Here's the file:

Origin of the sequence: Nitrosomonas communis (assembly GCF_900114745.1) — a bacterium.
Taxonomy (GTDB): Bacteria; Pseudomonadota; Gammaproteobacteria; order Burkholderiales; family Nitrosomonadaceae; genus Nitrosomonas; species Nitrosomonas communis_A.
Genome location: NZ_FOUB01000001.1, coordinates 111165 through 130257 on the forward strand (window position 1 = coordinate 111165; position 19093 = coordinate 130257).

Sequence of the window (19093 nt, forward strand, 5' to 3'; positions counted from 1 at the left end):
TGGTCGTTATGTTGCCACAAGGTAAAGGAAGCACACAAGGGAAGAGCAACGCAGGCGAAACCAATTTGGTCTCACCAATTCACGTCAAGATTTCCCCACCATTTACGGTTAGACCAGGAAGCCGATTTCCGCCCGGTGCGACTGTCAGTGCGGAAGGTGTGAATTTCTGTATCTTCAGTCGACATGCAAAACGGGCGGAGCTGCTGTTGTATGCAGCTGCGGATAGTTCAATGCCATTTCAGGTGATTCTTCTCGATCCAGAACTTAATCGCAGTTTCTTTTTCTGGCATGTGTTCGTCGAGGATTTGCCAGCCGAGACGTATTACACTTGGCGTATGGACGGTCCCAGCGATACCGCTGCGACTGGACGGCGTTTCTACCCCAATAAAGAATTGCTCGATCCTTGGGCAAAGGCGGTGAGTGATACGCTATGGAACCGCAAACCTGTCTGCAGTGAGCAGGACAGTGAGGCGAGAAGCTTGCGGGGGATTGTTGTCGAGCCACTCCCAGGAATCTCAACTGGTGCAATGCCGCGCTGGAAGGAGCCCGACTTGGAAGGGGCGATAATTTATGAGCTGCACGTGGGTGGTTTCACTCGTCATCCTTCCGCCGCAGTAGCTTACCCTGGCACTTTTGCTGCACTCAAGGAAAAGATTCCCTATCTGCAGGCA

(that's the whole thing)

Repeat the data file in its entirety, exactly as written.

Origin of the sequence: Nitrosomonas communis (assembly GCF_900114745.1) — a bacterium.
Taxonomy (GTDB): Bacteria; Pseudomonadota; Gammaproteobacteria; order Burkholderiales; family Nitrosomonadaceae; genus Nitrosomonas; species Nitrosomonas communis_A.
Genome location: NZ_FOUB01000001.1, coordinates 111165 through 130257 on the forward strand (window position 1 = coordinate 111165; position 19093 = coordinate 130257).

Sequence of the window (19093 nt, forward strand, 5' to 3'; positions counted from 1 at the left end):
TGGTCGTTATGTTGCCACAAGGTAAAGGAAGCACACAAGGGAAGAGCAACGCAGGCGAAACCAATTTGGTCTCACCAATTCACGTCAAGATTTCCCCACCATTTACGGTTAGACCAGGAAGCCGATTTCCGCCCGGTGCGACTGTCAGTGCGGAAGGTGTGAATTTCTGTATCTTCAGTCGACATGCAAAACGGGCGGAGCTGCTGTTGTATGCAGCTGCGGATAGTTCAATGCCATTTCAGGTGATTCTTCTCGATCCAGAACTTAATCGCAGTTTCTTTTTCTGGCATGTGTTCGTCGAGGATTTGCCAGCCGAGACGTATTACACTTGGCGTATGGACGGTCCCAGCGATACCGCTGCGACTGGACGGCGTTTCTACCCCAATAAAGAATTGCTCGATCCTTGGGCAAAGGCGGTGAGTGATACGCTATGGAACCGCAAACCTGTCTGCAGTGAGCAGGACAGTGAGGCGAGAAGCTTGCGGGGGATTGTTGTCGAGCCACTCCCAGGAATCTCAACTGGTGCAATGCCGCGCTGGAAGGAGCCCGACTTGGAAGGGGCGATAATTTATGAGCTGCACGTGGGTGGTTTCACTCGTCATCCTTCCGCCGCAGTAGCTTACCCTGGCACTTTTGCTGCACTCAAGGAAAAGATTCCCTATCTGCAGGCA